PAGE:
In addition to his comedic skills, Suli made the graceful transition from the small screen to the big screen with numerous movies. His best known character was that as “Crazylegs” in the spoof movie, “Don’t Be a Menace to South Central While Drinking Your Juice in the Hood,” with Keenan Wayans. Other film credits include “The Fence,” “What’s Love Got To Do With It,” “The Ernest Green Story” for Disney and “Terminal Velocity.”
Things came full circle when Suli was recognized for his writing, becoming a lead writer for “The Jamie Foxx Show.” He was also the head writer for the 2007 ESPN “Espy” Awards. He also co-authored the hysterical book, “150 Ways to tell if you’re Ghetto.”
Starting on Tuesday, Shelley Berman will appear at The Improv inside Harveys Cabaret.
Q&A with Rocky LaPorte
Comedian Rocky LaPorte is appearing every night this week through Sunday at The Improv at Harveys, along with Suli McCullough and host Howie Nave. He is currently in the process of developing a TV sitcom for ABC.
Q: How is the sitcom progressing?
A: It’s a process. Right now we’re meeting with writers and coming up with ideas. Then we’ll pitch them to the studio, and the one they like, they’ll go OK, write the script. Around November or December, if they really like the script, they’ll order a pilot. Pilots are shot in the spring, and May is fall pickups. Although there are no guarantees, I feel like I’m in the game and I’m at the plate, so I’m happy about that.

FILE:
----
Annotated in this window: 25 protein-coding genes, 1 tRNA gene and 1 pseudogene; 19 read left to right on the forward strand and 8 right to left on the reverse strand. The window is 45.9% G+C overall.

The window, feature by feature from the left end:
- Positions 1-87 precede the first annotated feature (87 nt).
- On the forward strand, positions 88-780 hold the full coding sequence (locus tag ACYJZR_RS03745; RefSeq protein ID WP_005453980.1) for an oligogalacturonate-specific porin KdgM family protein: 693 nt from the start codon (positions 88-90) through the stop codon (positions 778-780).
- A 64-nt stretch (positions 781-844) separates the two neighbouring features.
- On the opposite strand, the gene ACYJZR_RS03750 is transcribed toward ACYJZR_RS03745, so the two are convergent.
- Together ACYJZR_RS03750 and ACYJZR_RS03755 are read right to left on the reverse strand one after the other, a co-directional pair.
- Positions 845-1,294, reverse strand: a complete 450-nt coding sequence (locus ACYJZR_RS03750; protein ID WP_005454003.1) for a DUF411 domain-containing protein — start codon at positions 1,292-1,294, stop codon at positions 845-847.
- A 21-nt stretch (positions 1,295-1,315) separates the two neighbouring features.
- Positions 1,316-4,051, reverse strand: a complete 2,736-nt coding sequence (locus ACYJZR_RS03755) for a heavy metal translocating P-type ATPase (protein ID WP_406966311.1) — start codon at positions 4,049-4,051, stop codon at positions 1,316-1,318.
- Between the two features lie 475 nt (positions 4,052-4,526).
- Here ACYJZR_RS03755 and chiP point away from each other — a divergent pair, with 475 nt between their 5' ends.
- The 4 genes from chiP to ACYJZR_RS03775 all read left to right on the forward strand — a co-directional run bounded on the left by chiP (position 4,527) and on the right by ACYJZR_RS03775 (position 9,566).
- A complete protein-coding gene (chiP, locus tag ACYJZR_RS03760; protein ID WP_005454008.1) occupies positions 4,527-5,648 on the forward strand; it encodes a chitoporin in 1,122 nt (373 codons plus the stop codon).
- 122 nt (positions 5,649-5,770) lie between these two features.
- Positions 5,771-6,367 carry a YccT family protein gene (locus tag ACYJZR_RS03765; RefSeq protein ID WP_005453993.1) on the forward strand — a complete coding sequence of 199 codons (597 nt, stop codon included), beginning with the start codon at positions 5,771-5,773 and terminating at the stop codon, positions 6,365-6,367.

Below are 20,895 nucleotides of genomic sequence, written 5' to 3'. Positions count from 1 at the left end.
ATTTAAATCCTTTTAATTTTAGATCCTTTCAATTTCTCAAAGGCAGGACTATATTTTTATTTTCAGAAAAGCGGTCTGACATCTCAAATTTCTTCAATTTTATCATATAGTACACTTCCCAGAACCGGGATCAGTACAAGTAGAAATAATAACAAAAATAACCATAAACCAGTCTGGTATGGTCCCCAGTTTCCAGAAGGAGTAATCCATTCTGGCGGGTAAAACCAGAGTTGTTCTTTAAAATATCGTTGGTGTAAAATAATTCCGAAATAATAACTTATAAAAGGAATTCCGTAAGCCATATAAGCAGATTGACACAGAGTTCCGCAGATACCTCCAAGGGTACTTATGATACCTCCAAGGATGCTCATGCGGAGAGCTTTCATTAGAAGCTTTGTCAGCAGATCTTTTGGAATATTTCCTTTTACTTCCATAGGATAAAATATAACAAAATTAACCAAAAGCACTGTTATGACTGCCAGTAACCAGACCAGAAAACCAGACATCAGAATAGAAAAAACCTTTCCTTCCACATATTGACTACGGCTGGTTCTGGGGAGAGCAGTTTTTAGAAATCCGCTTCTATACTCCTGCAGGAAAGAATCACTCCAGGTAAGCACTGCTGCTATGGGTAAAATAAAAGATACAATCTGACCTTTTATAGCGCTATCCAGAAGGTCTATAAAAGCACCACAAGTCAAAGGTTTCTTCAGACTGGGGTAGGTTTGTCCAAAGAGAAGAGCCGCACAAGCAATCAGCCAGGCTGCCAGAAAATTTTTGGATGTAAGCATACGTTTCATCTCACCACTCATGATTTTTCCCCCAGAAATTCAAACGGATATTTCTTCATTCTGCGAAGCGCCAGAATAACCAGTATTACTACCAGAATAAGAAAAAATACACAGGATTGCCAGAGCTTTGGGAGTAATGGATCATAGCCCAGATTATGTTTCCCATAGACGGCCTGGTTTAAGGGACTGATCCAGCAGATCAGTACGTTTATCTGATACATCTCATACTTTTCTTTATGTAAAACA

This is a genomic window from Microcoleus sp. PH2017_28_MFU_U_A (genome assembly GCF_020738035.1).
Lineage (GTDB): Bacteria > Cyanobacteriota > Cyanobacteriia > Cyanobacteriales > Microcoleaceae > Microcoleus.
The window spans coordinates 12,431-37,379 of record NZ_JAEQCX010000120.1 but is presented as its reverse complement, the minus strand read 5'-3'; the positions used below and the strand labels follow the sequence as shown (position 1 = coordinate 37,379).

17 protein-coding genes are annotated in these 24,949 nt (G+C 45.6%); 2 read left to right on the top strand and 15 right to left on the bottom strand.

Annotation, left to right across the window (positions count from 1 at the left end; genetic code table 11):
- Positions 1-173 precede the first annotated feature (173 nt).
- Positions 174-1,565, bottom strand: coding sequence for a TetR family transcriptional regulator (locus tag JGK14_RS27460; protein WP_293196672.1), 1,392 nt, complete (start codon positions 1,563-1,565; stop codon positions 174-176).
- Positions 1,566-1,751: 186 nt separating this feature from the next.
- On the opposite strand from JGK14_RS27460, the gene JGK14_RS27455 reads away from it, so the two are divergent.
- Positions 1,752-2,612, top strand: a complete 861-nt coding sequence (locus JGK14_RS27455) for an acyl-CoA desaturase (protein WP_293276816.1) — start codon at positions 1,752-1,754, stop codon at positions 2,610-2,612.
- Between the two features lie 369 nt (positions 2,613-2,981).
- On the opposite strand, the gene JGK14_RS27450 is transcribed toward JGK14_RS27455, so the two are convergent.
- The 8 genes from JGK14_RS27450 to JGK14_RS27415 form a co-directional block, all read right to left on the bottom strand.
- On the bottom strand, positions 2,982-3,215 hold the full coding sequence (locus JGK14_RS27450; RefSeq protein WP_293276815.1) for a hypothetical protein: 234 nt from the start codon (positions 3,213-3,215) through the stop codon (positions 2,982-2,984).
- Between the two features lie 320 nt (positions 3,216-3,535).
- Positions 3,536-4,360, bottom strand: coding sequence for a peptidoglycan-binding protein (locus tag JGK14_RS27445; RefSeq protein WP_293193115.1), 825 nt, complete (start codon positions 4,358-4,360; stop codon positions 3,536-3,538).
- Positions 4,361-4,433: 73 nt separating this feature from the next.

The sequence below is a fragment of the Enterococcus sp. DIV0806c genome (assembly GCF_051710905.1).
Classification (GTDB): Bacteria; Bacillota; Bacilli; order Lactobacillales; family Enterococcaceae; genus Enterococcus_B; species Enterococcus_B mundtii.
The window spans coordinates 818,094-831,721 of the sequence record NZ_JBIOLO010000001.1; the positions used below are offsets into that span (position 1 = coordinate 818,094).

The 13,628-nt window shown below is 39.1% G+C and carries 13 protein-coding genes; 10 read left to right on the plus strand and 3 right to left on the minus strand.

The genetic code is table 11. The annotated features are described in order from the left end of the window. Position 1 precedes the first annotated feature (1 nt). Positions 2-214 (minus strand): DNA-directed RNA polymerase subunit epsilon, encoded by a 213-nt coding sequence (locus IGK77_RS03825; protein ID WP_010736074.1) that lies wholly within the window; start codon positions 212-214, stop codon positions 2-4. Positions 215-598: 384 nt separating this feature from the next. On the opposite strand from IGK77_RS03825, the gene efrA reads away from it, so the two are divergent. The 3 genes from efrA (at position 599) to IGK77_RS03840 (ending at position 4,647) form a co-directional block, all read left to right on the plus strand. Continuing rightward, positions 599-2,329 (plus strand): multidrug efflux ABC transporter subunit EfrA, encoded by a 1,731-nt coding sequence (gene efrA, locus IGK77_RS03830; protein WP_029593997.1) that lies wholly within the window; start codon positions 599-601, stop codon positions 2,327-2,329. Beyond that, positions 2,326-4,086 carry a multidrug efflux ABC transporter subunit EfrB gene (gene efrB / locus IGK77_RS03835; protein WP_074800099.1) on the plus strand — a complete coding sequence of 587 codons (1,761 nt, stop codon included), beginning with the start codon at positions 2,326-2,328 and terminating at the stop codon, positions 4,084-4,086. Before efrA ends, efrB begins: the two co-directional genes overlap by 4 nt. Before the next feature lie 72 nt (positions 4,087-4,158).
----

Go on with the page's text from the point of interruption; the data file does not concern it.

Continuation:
Q: What’s the best part of living and working in Hollywood?
A: I don’t think there is a best part. Traffic’s horrible, you name it. It’s just a tough business. At any one time 90 percent of people in the Screen Actors Guild are out of work. It’s a lot of rejection. But if it’s in your blood and it’s what you do, you stick with it.
Q: What would you be doing now if you weren’t in comedy?
A: I’d be driving a truck in Chicago. I used to drive a truck and work on the docks. Breaking my ass somehow. I grew up in Chicago.
Q: What started you on the road to comedy?
A: I was driving a truck and it was in a bad neighborhood and I was held up, and I got shot. So they told me they’d put me on a better route, and I started delivering to prisons. Like how bad is your job when prisons is a step up from what you’ve been doing? So, I just started delivering to different places, and there was this lady who worked in a mall, and I used to make her laugh so hard. One day she asked me if I’d ever thought of being a comedian, and it was like an epiphany. A light went on.
Q: Where did you start?
A: I went to an open mic night at a club in Chicago, and it went really well. They asked me, “How long have you been in comedy?” And I said, “Like, five minutes.” I was back the next weekend and it just kind of took off from there. I was 29 when I got into it. I started in February, and by October I quit my day job. But you know what’s weird? If I didn’t get shot, I would never have done that. So actually getting shot was a good thing, believe it or not. It got me on this road.
Q: Who were your early influences?
A: When I was a kid I used to watch the comics on “The Tonight Show” all the time, and I thought what a great job that would be. But I never thought in my peanut brain that you could do that for a living.
Q: Any other early memories?
A: When I was a kid I used to lie in my bed at night, staring at the stars, thinking to myself, “Where the hell is the roof?”
— Rick Chandler